Later, I found out, by what I could identify as a higher power, the God of my understanding. But I didn't know those things then, but I knew that I could call for help. I got out the phone book.

We had phone books back then.

I looked up Central Service, and I called Alcoholics Anonymous, and I said, I need help. I have a drinking problem. The lady on the other side, that was on a Sunday night, she said, “Can you make a meeting tomorrow night?”

I said, “Yes, I can.” So, she gave me the meeting location, told me the time of day, told me to show up. You know, I really didn't have any misgivings about that. I was so desperate to change my life. So, I show up at the meeting. I go in. I see people that look just like me. I don't know. I thought I would see people that I see under the bridge. I thought I'd see people that I saw in the streets, homeless people, etc.

Yes, there are some souls like that, but we also have doctors, lawyers, school teachers, people that I had done volunteer service with, people that we smiled at each other like, oh, I know you. So, to fit in, the first thing they do is go around the room and they identify themselves as alcoholics.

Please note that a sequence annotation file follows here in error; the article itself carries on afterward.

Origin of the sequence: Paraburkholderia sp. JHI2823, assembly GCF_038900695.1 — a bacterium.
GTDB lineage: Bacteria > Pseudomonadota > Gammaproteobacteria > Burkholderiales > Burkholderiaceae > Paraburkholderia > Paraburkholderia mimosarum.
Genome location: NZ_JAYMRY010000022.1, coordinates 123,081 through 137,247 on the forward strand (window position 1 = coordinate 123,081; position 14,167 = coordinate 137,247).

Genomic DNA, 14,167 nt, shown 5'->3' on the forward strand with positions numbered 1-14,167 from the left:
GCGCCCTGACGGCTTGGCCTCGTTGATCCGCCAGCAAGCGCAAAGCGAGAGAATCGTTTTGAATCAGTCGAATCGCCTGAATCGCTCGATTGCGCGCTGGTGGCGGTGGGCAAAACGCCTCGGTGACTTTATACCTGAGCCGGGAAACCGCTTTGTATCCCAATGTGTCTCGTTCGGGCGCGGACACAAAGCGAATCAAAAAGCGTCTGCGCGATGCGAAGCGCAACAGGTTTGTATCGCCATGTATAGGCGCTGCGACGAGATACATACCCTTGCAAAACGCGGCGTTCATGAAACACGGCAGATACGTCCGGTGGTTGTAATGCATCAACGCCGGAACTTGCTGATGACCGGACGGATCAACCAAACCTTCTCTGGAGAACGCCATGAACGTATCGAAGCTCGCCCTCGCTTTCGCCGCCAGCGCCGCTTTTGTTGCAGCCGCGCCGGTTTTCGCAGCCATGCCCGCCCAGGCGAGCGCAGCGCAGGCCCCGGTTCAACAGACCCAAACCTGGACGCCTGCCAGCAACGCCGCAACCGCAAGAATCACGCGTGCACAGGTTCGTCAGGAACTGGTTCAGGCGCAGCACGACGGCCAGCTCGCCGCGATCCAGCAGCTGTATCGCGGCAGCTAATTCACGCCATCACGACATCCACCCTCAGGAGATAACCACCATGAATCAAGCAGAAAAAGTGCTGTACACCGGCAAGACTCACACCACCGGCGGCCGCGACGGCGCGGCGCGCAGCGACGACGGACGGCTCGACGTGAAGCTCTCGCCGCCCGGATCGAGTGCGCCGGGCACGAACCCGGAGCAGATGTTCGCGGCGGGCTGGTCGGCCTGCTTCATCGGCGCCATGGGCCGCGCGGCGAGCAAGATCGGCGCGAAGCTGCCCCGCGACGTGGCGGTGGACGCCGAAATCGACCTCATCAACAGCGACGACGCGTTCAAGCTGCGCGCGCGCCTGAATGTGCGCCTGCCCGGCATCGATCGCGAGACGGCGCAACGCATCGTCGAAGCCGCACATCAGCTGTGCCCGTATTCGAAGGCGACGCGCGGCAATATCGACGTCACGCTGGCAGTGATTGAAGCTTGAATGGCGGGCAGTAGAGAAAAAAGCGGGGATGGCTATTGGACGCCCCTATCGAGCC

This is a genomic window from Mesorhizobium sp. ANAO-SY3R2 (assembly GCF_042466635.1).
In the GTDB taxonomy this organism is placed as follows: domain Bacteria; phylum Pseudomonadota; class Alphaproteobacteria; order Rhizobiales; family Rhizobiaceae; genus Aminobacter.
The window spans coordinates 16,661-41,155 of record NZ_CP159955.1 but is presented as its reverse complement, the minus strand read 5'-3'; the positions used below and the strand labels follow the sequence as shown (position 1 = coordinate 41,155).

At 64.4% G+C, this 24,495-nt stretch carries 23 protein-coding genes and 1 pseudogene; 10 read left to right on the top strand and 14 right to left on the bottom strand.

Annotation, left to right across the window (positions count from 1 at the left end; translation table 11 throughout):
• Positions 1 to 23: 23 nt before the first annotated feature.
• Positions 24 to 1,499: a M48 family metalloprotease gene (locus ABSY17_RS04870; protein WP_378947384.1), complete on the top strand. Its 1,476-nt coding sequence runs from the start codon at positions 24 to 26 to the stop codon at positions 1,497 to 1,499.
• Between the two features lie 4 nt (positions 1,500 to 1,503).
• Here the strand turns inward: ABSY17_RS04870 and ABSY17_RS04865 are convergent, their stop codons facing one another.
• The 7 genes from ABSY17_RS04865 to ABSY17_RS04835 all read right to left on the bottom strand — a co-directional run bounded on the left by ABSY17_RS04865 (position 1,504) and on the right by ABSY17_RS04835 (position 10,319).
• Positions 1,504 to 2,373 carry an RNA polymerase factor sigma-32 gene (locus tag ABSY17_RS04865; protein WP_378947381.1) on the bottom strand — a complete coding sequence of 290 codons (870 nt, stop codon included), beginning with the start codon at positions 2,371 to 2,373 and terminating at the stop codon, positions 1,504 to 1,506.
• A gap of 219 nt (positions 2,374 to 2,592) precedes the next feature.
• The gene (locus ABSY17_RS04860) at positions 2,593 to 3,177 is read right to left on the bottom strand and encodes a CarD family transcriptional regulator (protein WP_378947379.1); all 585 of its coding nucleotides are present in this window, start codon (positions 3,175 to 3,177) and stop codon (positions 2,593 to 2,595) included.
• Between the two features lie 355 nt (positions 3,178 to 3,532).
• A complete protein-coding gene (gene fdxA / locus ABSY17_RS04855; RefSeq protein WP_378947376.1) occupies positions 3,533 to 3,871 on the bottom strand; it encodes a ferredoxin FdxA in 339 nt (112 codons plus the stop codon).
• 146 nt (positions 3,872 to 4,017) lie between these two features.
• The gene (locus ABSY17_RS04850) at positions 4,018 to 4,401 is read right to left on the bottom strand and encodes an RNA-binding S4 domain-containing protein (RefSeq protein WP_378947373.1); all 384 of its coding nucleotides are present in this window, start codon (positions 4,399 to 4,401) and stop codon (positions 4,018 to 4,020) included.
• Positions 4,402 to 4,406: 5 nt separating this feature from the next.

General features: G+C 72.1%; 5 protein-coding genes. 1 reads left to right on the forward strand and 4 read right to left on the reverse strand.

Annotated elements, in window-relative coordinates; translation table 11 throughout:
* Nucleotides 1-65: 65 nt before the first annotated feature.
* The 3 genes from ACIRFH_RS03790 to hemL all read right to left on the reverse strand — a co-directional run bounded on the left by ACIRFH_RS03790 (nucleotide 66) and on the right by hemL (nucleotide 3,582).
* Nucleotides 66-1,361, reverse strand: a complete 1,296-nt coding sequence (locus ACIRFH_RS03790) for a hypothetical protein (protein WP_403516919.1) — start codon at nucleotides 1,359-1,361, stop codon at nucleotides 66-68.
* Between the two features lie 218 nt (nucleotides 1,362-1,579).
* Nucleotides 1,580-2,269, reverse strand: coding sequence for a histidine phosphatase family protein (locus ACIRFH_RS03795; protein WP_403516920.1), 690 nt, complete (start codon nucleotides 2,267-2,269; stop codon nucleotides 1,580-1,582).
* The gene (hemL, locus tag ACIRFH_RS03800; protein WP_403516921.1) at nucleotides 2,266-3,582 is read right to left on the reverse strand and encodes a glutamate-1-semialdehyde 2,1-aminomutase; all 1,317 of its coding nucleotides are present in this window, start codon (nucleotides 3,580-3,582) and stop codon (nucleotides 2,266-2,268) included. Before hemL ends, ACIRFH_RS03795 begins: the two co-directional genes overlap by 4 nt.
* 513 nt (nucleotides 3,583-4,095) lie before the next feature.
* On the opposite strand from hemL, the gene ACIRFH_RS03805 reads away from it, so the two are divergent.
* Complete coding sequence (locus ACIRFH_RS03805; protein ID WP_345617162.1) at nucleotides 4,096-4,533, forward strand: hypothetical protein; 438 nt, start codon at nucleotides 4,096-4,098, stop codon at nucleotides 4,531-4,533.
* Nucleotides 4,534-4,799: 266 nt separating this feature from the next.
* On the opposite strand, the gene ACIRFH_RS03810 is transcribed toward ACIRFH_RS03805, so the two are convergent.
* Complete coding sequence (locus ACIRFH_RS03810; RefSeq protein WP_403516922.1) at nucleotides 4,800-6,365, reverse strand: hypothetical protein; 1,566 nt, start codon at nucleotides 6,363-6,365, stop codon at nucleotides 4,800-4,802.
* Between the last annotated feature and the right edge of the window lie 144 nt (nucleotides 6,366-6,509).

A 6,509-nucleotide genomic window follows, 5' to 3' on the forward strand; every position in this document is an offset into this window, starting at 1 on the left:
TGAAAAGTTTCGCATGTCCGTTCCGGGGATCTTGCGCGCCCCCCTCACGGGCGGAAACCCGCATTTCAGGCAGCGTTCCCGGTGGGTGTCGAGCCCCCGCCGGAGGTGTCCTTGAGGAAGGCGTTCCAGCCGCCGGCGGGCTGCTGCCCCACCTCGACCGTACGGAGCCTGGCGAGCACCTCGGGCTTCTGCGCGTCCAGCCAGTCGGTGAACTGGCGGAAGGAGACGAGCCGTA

Well, being one who wanted to fit in, I said, I'm Annie. I'm an alcoholic.

Wow, it was like a chill went down me, and I fit in. I knew I was in the right place. I listened carefully to that entire hour. I heard what Alcoholics Anonymous was about. Someone read the 12 steps. Someone read the prologue. Someone read what we call the promises. I was able, in that hour, to feel that I had an opportunity to completely change my life. The last thing that I heard at that meeting was, keep coming back, and that's what I did.

Now, that was December 1, 2003. So, here I am, going on almost two decades of a life beyond my wildest dreams. My primary purpose today is to stay sober and help another alcoholic to recover. That can be done just by the discipline, by an outline that I have now of my daily life, because I only have a daily reprieve from the disease of alcoholism. Knowing it's a disease, not necessarily a moral issue.